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Синтаксис английского языка в таблицах

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Пособие содержит таблицы по различным типам предложений, разработанный к ним банк упражнений и отрывки художественной прозы для анализа и перевода. Оно обеспечивает развитие грамматических умений и формирует систему знаний по синтаксису английского языка. Пособие предназначено для студентов 4-го курса, изучающих английский язык как первый иностранный, обучающихся по направлениям подготовки 41.03.01 «Зарубежное регионоведение» (Регионоведение по странам Западной Европы), 45.03.02 «Лингвистика» (Перевод и переводоведение), 45.03.02 «Лингвистика» (Теория и методика преподавания иностранных языков и культур). Рекомендовано для слушателей программ дополнительного профессионального образования соответствующего направления подготовки.
Орлова, Н. В. Синтаксис английского языка в таблицах : учебное пособие / Н. В. Орлова, И. С. Николаенко, В. А. Жукатинская. - Липецк : ЛГПУ имени П. П. Семёнова-Тян-Шанского, 2020. - 87 с. - ISBN 978-5-907335-13-4. - Текст : электронный. - URL: https://znanium.ru/catalog/product/2158106 (дата обращения: 21.07.2024). – Режим доступа: по подписке.
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Министерство просвещения Российской Федерации 

Федеральное государственное бюджетное образовательное учреждение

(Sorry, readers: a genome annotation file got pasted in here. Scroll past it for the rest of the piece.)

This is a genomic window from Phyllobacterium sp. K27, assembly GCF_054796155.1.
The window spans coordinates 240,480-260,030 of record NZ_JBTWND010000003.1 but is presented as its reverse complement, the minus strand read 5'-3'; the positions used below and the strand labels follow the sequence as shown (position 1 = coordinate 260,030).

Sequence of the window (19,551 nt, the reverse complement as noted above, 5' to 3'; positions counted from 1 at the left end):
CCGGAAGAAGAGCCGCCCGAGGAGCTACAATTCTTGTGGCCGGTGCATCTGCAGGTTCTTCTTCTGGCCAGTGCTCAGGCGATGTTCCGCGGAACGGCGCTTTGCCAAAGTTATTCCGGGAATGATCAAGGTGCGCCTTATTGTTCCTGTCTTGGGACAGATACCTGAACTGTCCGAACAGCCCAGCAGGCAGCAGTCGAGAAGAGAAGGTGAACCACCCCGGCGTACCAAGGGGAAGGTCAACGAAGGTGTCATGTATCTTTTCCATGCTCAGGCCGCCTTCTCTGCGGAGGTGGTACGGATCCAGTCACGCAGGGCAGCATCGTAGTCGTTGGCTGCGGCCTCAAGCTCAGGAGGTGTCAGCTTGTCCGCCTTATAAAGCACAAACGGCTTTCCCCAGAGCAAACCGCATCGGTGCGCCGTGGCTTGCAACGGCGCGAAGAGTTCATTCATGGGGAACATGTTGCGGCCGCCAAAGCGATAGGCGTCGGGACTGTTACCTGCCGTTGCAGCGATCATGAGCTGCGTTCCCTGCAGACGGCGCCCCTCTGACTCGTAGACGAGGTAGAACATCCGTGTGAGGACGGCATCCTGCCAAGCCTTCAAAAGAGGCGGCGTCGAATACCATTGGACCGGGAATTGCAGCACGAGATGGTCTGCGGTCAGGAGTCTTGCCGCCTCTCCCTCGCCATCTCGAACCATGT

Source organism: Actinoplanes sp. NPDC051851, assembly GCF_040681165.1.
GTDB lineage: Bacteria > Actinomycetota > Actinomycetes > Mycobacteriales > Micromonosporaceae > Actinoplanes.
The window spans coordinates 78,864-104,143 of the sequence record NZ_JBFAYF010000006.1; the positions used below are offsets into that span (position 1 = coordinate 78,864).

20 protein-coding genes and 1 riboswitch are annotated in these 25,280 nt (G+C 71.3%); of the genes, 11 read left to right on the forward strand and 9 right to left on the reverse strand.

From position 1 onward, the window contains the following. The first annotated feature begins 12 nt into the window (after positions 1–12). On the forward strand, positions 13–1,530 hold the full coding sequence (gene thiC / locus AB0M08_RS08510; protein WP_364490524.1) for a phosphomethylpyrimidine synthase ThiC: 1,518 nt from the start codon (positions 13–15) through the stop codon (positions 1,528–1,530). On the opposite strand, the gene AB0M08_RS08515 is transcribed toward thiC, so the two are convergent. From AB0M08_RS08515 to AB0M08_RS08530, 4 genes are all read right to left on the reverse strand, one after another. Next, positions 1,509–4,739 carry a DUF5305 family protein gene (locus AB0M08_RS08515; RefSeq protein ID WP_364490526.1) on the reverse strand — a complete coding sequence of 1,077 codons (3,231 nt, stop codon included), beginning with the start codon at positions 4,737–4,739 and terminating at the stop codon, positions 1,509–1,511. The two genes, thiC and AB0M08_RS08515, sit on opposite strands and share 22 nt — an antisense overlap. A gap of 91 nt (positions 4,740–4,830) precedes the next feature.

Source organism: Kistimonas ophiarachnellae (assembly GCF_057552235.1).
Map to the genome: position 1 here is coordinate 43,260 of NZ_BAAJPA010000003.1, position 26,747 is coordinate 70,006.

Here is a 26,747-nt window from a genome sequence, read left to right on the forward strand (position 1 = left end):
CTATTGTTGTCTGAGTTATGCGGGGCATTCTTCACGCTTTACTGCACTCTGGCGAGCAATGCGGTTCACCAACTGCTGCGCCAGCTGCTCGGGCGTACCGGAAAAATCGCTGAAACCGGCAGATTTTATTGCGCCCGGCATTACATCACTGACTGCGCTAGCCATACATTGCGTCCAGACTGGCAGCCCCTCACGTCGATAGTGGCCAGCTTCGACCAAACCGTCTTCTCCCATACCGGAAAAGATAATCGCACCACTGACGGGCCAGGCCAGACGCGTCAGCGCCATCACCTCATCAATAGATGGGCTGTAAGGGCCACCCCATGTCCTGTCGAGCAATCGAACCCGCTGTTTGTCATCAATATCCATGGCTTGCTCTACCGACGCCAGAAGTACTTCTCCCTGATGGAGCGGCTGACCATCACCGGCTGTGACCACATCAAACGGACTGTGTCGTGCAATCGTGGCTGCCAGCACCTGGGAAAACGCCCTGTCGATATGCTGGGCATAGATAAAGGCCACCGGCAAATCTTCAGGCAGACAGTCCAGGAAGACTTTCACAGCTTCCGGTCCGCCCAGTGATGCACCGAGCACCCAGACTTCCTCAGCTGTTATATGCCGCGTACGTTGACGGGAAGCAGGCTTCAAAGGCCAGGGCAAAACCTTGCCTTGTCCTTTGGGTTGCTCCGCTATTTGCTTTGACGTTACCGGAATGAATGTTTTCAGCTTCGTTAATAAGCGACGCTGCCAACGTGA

высшего образования 

«Липецкий государственный педагогический университет 

имени П.П. Семенова-Тян-Шанского» 

 

Кафедра лингвистики и межкультурной коммуникации 

 
 
 
 
 
 
 
 
 

Н.В. Орлова, И.С. Николаенко, В.А. Жукатинская 

 

ENGLISH SYNTAX IN TABLES  

 
 
 
 
 
 

Учебное пособие 

 
 
 
 
 
 
 
 

 

Липецк – 2020 

 
 

 

Министерство просвещения Российской Федерации 

Федеральное государственное бюджетное образовательное учреждение 

высшего образования 

«Липецкий государственный педагогический университет 

имени П.П. Семенова-Тян-Шанского» 

 
 

Кафедра лингвистики и межкультурной коммуникации 

 
 
 
 
 
 
 
 
 

Н.В. Орлова, И.С. Николаенко, В.А. Жукатинская 

 

СИНТАКСИС АНГЛИЙСКОГО ЯЗЫКА В ТАБЛИЦАХ 

 
 
 

Учебное пособие 

 
 
 
 
 
 
 
 
 
 
 

 

Липецк – 2020 

 
 

 

УДК 811.111 
 
 
 
 
 
Рекомендовано к печати 

ББК 81.432.1я73-3 
 
 
 
 
кафедрой лингвистики и 

О 66 
 
 
 
 
 
межкультурной коммуникации 
Протокол № 1 от 31.08.2020 г. 

 

Орлова, Н.В.  Синтаксис английского языка в таблицах: учебное пособие /